Tom H. Hayden

Lecturer at Northwestern Medill IMC

After receiving his law degree and passing the bar exam, Tom H. Hayden spent his professional career on the corporate side with several prominent marketing and communications companies. He now teaches both graduate and undergraduate IMC courses in marketing law and data privacy. He also serves as director of the IMC undergraduate certificate program. Tom earned his Bachelor and JD degrees from Saint Louis University.

Tom E. Hayden

Entrepreneur-in-Residence The Garage, Northwestern

Tom E. Hayden was an engineer on the fraud team at Facebook and built out the data infrastructure at GrubHub. He holds a BA in Telecommunications, Information Studies, and Media from Michigan State University, and a Master of Science in Information, Incentive Centered Design from the University of Michigan. Tom was also an NU graduate student in theoretical computer science.

As Marketing Algorithms Proliferate, Marketers’ Proficiency in Law and Technology Must Follow

One of the most successful venture capital strategies over the past decade has been to move tools out of the computer science laboratory and into industry. Companies working on buzzwords like ad tech, fintech, and martech are poised to disrupt their industries, and some already have. In the financial sector, automation via artificial intelligence (AI) has replaced the trading floor with server farms.

Marketing technology is having a similar disruptive impact, forcing firms to re-think how marketing campaigns are developed, implemented, optimized, and scaled. Technology drives automation, thus improving productivity by shifting employees to more effective tasks, and enables scale previously unattainable.

It comes with a dark side, however. If your team does not carefully build and tune the technology, you could be at risk of algorithmic bias. Algorithms are nearly always trained on past behavior, a technique known as supervised learning. Algorithmic bias occurs when an algorithm discriminates against a segment of the population because it improperly over-weights the effect of past behavior.

Think of it like this: suppose you run a marketing campaign targeted towards young affluent men, and the campaign performs well. If you were to build an algorithm to predict who you should target next, it will likely tell you to target young affluent men… again, and again, and again. Even the best AI is simply binary code following a set of instructions. Whether you build the algorithm thoughtfully or not, it will do exactly what you tell it to.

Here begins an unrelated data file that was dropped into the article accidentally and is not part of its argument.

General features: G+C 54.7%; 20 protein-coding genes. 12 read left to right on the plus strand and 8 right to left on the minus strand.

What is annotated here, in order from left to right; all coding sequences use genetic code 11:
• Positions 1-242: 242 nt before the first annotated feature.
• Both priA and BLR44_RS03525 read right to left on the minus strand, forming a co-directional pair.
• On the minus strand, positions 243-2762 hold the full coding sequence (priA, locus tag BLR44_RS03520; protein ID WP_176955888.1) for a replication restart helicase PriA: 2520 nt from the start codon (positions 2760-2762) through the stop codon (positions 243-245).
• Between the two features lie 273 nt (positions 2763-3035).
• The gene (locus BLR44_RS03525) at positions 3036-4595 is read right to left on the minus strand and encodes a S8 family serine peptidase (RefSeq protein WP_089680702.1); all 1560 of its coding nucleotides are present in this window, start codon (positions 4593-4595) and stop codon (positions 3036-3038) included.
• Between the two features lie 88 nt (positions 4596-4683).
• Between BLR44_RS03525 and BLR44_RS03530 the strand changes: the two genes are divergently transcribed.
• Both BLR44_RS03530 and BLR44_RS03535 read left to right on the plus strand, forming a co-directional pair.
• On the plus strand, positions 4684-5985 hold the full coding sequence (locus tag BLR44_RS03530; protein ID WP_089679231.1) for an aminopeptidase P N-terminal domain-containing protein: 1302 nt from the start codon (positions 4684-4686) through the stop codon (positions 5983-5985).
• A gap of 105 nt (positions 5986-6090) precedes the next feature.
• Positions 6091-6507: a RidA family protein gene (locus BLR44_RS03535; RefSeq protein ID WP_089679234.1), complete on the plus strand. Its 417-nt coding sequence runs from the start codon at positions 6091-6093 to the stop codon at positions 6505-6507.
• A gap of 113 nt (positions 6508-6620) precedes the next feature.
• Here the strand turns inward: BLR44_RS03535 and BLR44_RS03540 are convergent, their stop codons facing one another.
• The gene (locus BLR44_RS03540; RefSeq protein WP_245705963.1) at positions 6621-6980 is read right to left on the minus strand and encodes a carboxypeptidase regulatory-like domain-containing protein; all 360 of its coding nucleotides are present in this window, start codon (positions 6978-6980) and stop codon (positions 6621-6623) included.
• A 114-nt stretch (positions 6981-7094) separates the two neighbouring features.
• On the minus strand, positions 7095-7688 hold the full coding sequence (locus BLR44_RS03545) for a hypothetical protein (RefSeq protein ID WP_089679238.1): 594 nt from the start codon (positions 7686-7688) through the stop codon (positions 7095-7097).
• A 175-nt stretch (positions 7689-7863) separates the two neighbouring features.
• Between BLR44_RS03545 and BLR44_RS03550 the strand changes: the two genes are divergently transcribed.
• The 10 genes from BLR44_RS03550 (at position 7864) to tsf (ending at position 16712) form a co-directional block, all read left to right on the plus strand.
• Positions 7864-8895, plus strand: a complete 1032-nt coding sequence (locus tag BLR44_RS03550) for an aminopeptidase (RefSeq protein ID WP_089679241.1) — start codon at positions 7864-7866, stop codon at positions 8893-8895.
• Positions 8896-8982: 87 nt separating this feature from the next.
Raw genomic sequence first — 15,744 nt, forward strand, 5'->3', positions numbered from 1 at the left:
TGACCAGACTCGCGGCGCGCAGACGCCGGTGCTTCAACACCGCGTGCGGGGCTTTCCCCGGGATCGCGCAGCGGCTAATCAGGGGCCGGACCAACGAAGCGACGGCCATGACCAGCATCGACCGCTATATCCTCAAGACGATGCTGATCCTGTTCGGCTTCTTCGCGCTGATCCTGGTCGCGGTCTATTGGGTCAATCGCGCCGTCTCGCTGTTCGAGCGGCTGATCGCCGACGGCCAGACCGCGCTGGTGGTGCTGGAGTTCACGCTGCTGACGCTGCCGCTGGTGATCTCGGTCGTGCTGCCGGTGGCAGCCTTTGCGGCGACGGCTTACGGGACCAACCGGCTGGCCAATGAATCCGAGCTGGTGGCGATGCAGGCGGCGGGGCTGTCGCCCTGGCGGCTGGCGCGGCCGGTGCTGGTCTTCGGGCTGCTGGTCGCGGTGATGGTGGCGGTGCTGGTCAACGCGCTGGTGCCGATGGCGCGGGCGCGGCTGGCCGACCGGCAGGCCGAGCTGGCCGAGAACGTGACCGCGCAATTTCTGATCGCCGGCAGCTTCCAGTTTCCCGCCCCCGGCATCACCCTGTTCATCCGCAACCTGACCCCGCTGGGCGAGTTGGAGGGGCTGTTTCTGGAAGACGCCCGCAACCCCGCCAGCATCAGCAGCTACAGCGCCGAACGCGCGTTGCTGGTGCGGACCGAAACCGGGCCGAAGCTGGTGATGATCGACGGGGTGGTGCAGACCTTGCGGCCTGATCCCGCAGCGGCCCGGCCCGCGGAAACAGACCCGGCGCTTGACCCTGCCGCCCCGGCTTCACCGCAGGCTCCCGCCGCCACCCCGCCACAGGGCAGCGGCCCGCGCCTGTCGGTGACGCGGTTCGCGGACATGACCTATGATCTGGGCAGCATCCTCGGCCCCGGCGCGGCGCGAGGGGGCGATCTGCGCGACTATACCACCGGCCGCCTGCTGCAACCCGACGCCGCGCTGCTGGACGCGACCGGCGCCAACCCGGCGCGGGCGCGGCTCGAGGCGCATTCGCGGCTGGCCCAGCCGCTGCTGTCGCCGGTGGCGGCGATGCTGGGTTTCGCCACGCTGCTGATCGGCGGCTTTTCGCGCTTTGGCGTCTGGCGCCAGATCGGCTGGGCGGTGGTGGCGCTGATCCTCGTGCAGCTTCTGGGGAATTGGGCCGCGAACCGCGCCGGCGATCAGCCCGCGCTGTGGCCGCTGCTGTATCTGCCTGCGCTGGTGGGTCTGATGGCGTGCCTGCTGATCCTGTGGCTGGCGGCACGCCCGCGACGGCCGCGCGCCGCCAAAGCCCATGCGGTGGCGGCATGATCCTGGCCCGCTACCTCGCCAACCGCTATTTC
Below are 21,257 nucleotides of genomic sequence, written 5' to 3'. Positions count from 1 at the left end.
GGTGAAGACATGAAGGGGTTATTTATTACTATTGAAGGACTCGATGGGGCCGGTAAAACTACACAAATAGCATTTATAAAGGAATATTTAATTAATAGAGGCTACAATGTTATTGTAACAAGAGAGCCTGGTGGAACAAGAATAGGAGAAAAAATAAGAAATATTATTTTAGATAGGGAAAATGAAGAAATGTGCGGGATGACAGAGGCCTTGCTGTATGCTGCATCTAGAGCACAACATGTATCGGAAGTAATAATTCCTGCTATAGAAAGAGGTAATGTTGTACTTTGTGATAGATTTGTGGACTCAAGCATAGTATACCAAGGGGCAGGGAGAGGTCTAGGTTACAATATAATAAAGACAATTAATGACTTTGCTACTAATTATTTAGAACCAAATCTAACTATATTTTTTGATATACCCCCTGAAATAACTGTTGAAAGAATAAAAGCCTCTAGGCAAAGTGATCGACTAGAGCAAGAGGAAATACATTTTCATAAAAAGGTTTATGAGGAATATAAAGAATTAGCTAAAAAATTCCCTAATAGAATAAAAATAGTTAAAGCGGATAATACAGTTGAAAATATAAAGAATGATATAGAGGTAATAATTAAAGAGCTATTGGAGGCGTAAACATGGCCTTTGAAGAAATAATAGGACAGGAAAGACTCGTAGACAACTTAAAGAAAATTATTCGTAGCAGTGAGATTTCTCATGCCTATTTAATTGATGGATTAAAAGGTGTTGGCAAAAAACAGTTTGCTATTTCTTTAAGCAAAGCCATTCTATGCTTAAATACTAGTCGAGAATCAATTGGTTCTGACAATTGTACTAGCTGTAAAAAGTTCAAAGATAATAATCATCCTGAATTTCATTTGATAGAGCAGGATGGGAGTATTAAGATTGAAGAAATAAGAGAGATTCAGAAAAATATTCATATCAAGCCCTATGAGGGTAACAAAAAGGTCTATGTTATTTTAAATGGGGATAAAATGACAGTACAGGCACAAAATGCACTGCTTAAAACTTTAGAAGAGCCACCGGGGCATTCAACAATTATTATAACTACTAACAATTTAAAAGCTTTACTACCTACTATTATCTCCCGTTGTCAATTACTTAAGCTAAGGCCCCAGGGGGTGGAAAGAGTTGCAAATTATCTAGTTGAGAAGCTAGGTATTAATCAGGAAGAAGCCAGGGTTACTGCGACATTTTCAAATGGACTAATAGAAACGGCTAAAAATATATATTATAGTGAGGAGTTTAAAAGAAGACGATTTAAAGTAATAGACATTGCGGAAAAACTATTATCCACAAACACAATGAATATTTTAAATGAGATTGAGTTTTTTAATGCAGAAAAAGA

In decision-making, people over-fit data all the time. In the early days at GrubHub, the marketing team regularly designed campaigns to target under-35 urban women because it was the common belief that this was the top customer demographic. Only partially true, it’s likely that GrubHub missed out on good opportunities to connect meaningfully with new customers, while targeting the same demographic over and over again.

Implementing the right technology will allow you to both expand your own team’s customer knowledge base and to implement automation designed to effectively run your campaigns. However, it requires a thorough understanding of the data and its sources, and it requires you to ask the right questions, perhaps even bringing a data scientist and attorney on board to help.

It’s important to ask questions such as: How does this algorithm work? What are some of the specifics we need to know about it? How is it built? What type and how much data usually perform best, and how much did we use? Does the model line up with my expectations? If not, why not?

But answers to these questions may or may not uncover the legal or regulatory issues that will potentially accompany your use of the data. Accurate data is not immune to bias, particularly when the data has been aggregated from several sources. Data gathered and shared among multiple sources can be particularly problematic, sometimes leading to unpredictable or even discriminatory outcomes. Who among us can forget the New York Times story about Target’s ability to accurately predict pregnancy?

In most fields today the best technological and legally compliant AI implementations are the ones where decisions are made by people, augmented by the use of artificial intelligence. As we have seen, decisions made without the application of human judgment can lead to unexpected or even disastrous results. And historically, the regulators do not hold the machines responsible when they generate conclusions that prove to be harmful. When the systems themselves and the conclusions they generate cannot be properly explained, the regulators will come looking for you.

Thus, with the adoption of technologies like machine learning and artificial intelligence, it is no longer enough for IMC practitioners to simply be “marketers.” They will need to integrate technology and law into their practice and processes. Successful IMC professionals will need to understand how the technology tools being used in digital marketing communications actually work, especially when those tools are needed to provide better, deeper, and bias-free insights into consumer behavior. They will also need to understand the legal and regulatory requirements pertaining to the use of the data that feed and drive these new technologies.

A basic proficiency in technology and law is not on the radar screens of most IMCers. But it should be if you want your tech tools to provide the bias-free, legally compliant output necessary to grow your business.

Written by Tom H. Hayden Lecturer at Northwestern Medill IMC and Tom E. Hayden, Entrepreneur-in-Residence The Garage, Northwestern

Edited by Benjamin Mandel, Medill IMC Class Of 2018

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